Besides that, the 1Malaysia Cata­ract Clinic has an ongoing programme, while mobile clinics on board buses operate almost every day to serve areas without ophthalmologists.

/theSTAR 06-05-2017

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Ayurvedic Chair in UTAR



Universiti Tunku Abdul Rahman (UTAR) is setting up an Ayurvedic Academic Chair within its institution in a bid to widen the range of medical treatments in the country.

A Memorandum of Understan­ding (MoU) was signed between the higher learning institution and the Central Council for Research in Ayurvedic Studies (CCRAS) from India’s AYUSH (Ayurveda, Yoga and Naturopathy, Unani, Siddha and Homoeopathy) Ministry.

Under the MoU, the Ayurvedic Academic Chair will serve to raise awareness and quality of Ayurvedic education while broadening students’ learning experience in Ayurvedic science.

UTAR president Prof Datuk Dr Chuah Hean Teik said the chair will also look into developing a syllabus for a degree in Ayurveda besides undertaking related academic and research activities.

“Most importantly, this collaboration will lead to a credible source of AYUSH-related information in Malaysia,” he said during the signing ceremony at UTAR’s campus here yesterday. Prof Chuah also said the partnership was timely as the institution is working to build its own hospital in Perak.

“We will be unique in the sense where we have Western, traditional Chinese medicine as well as Ayurvedic medicine for patients to choose from, once it is up and running,” he said.

Present at the signing were Indian Deputy High Commissioner Nikhilesh Chandra Giri, Indian First Secretary (Commerce and Informa­tion) Bramha Kumar, UTAR Inter­nationalisation and Academic Deve­lopment vice-president Prof Dr Ewe Hong Tat, and UTAR Research, Development and Commercialisa­tion vice-president Prof Dr Lee Sze Wei.

/theSTAR 06-05-2017

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Chronic Kidney Failures & Treatments



THE signs aren’t obvious in the beginning. And that is why some call it a silent disease.

But it isn’t a time to keep quiet about chronic kidney disease (CKD), which strikes nine out of every 100 Malaysians.

The overall number of patients – from stage one to five – is currently between two and three million, but the numbers are expected to rise. Most patients in stage five, known as end stage renal disease or kidney failure, depend on dialysis to carry on with life.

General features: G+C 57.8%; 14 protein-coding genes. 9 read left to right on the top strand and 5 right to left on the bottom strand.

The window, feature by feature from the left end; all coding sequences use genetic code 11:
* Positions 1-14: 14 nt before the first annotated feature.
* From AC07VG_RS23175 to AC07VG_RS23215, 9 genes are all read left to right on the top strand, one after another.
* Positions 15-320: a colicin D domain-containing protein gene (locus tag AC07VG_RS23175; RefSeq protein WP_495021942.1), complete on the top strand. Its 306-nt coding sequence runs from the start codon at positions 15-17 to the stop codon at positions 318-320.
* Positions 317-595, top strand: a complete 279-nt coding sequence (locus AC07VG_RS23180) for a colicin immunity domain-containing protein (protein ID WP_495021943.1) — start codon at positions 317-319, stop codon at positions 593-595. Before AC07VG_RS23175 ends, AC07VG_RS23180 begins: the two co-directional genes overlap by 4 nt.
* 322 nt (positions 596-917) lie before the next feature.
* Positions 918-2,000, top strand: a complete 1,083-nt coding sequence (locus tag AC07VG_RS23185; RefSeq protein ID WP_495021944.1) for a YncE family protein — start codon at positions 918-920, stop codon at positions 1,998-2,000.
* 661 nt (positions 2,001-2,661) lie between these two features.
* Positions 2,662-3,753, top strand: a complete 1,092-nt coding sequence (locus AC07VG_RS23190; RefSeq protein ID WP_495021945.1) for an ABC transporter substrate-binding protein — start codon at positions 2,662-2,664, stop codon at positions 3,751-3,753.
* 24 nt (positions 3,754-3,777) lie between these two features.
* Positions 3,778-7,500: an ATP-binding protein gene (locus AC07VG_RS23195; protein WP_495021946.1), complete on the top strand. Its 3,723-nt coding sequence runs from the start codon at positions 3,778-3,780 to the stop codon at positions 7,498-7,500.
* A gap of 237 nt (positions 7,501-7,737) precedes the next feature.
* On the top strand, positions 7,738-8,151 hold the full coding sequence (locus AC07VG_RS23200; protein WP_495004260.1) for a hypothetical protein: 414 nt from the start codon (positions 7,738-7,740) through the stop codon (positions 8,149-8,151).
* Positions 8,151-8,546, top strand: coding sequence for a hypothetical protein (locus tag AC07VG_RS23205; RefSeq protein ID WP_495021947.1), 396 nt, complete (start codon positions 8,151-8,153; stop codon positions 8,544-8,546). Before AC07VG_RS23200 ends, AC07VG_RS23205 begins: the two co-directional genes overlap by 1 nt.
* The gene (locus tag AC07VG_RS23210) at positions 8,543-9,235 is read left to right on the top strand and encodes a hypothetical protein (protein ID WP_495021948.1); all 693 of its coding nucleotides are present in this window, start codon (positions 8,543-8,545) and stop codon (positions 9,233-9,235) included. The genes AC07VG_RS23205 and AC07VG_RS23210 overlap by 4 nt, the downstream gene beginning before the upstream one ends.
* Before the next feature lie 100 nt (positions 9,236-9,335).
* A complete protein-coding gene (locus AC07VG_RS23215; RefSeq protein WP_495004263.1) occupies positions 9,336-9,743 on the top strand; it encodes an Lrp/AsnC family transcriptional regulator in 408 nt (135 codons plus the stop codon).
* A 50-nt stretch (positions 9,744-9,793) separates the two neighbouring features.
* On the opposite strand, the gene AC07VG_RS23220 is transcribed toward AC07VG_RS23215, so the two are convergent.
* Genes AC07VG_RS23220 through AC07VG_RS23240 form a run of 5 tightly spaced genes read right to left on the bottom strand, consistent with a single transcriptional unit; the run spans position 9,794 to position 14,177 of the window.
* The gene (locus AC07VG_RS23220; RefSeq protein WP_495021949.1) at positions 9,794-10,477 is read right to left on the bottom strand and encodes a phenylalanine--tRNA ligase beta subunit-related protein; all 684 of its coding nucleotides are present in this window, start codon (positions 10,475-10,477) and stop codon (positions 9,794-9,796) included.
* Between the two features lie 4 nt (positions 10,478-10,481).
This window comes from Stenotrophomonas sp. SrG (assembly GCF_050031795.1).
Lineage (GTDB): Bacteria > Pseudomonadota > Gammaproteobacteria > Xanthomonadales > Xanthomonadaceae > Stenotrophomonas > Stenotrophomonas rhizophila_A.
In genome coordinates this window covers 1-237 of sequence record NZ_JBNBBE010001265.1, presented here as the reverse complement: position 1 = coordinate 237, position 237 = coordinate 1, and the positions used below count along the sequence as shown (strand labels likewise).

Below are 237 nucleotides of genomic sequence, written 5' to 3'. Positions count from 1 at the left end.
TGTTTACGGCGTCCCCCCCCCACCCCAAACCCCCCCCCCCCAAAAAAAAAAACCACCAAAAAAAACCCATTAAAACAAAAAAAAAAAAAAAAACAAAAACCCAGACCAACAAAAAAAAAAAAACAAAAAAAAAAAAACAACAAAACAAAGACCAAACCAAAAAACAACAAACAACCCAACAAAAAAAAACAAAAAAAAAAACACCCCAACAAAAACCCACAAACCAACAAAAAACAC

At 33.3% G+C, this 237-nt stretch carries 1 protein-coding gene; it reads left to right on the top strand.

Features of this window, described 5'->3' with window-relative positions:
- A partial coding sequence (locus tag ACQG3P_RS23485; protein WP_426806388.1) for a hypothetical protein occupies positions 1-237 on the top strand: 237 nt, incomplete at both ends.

But while there are 40,000 dialysis patients now, the number is projected to more than double to a whopping 106,249 in 2040 if no effective remedies are in place, based on a recent study.

The large number of dialysis patients has made Malaysia the top seventh country with the highest dialysis treatment rate in the world, based on the study titled “Forecasting the Incidence and Prevalence of Patients with End-Stage Renal Disease in Malaysia up to the Year 2040”.

However, many kidney patients in Malaysia are still hoping for the alternative solution – a kidney transplant.

In fact, most of the 20,000 people on the organ transplant waiting list are in need of kidneys.

The problem is that while organ pledges remain low, the number of medical professionals, including surgeons and supporting staff, that can conduct transplants are less than ideal.

Calling it the ideal solution for kidney patients, he says transplants are also cheaper in the long run compared to dialysis.

“The main challenge when it comes to transplants is the need to increase the number of specialists, including transplant surgeons, pathologists and other supporting medical professionals.

Malaysia is looking into roping in foreign and local experts to train more specialists in this area so that more transplants can be conducted and in a safe way too.

Dr Jeyaindran points out that while only 1% of the Malaysian population had pledged their organs after death, it was still the “greatest gift” a person can offer.

“As such, we need to strengthen the mechanism to support such a gift of life to another in need,” he adds.

One plan is to double the number of “organ retrieval” teams, or teams of medical staff in charge of retrieving organs from those who have pledged their organs upon death.Currently, Malaysia has only two dedicated teams – one from Hospital Kuala Lumpur (HKL) and another from Selayang Hospital.

Dr Jeyaindran explains that increasing the number of teams would help make the process of transplantation more efficient. He says the limited number of staff available to retrieve organs presents a challenge, especially when the deceased donor is located far away.